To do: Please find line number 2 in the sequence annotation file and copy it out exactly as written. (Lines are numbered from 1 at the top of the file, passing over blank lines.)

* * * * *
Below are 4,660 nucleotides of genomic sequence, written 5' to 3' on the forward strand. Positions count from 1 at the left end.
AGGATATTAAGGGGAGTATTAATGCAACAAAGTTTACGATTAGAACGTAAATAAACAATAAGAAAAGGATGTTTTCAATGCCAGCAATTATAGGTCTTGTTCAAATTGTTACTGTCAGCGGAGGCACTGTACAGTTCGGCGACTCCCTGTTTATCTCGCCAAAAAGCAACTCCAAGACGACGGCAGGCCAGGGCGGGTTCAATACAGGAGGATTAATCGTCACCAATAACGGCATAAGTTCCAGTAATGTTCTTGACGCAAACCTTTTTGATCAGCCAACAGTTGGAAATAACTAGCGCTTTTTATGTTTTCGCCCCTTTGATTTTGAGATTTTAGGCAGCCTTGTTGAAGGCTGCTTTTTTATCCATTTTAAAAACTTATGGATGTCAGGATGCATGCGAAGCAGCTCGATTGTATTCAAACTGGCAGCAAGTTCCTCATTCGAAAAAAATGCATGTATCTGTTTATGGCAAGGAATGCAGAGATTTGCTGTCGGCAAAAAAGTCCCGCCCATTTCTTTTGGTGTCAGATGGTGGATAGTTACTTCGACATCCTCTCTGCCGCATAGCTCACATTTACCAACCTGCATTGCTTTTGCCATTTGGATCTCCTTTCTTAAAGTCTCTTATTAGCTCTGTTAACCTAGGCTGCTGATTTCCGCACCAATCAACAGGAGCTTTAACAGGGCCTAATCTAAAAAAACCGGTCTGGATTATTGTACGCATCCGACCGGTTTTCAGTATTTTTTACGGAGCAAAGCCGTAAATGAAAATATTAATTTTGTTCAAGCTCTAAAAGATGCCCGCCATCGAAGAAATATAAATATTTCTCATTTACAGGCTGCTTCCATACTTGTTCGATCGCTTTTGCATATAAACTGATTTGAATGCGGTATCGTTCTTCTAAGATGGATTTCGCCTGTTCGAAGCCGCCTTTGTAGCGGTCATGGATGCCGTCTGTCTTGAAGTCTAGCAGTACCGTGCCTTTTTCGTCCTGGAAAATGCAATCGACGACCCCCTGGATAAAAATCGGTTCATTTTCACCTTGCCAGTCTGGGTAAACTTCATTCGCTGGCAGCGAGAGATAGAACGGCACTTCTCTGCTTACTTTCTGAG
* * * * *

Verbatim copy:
AGGATATTAAGGGGAGTATTAATGCAACAAAGTTTACGATTAGAACGTAAATAAACAATAAGAAAAGGATGTTTTCAATGCCAGCAATTATAGGTCTTGTTCAAATTGTTACTGTCAGCGGAGGCACTGTACAGTTCGGCGACTCCCTGTTTATCTCGCCAAAAAGCAACTCCAAGACGACGGCAGGCCAGGGCGGGTTCAATACAGGAGGATTAATCGTCACCAATAACGGCATAAGTTCCAGTAATGTTCTTGACGCAAACCTTTTTGATCAGCCAACAGTTGGAAATAACTAGCGCTTTTTATGTTTTCGCCCCTTTGATTTTGAGATTTTAGGCAGCCTTGTTGAAGGCTGCTTTTTTATCCATTTTAAAAACTTATGGATGTCAGGATGCATGCGAAGCAGCTCGATTGTATTCAAACTGGCAGCAAGTTCCTCATTCGAAAAAAATGCATGTATCTGTTTATGGCAAGGAATGCAGAGATTTGCTGTCGGCAAAAAAGTCCCGCCCATTTCTTTTGGTGTCAGATGGTGGATAGTTACTTCGACATCCTCTCTGCCGCATAGCTCACATTTACCAACCTGCATTGCTTTTGCCATTTGGATCTCCTTTCTTAAAGTCTCTTATTAGCTCTGTTAACCTAGGCTGCTGATTTCCGCACCAATCAACAGGAGCTTTAACAGGGCCTAATCTAAAAAAACCGGTCTGGATTATTGTACGCATCCGACCGGTTTTCAGTATTTTTTACGGAGCAAAGCCGTAAATGAAAATATTAATTTTGTTCAAGCTCTAAAAGATGCCCGCCATCGAAGAAATATAAATATTTCTCATTTACAGGCTGCTTCCATACTTGTTCGATCGCTTTTGCATATAAACTGATTTGAATGCGGTATCGTTCTTCTAAGATGGATTTCGCCTGTTCGAAGCCGCCTTTGTAGCGGTCATGGATGCCGTCTGTCTTGAAGTCTAGCAGTACCGTGCCTTTTTCGTCCTGGAAAATGCAATCGACGACCCCCTGGATAAAAATCGGTTCATTTTCACCTTGCCAGTCTGGGTAAACTTCATTCGCTGGCAGCGAGAGATAGAACGGCACTTCTCTGCTTACTTTCTGAG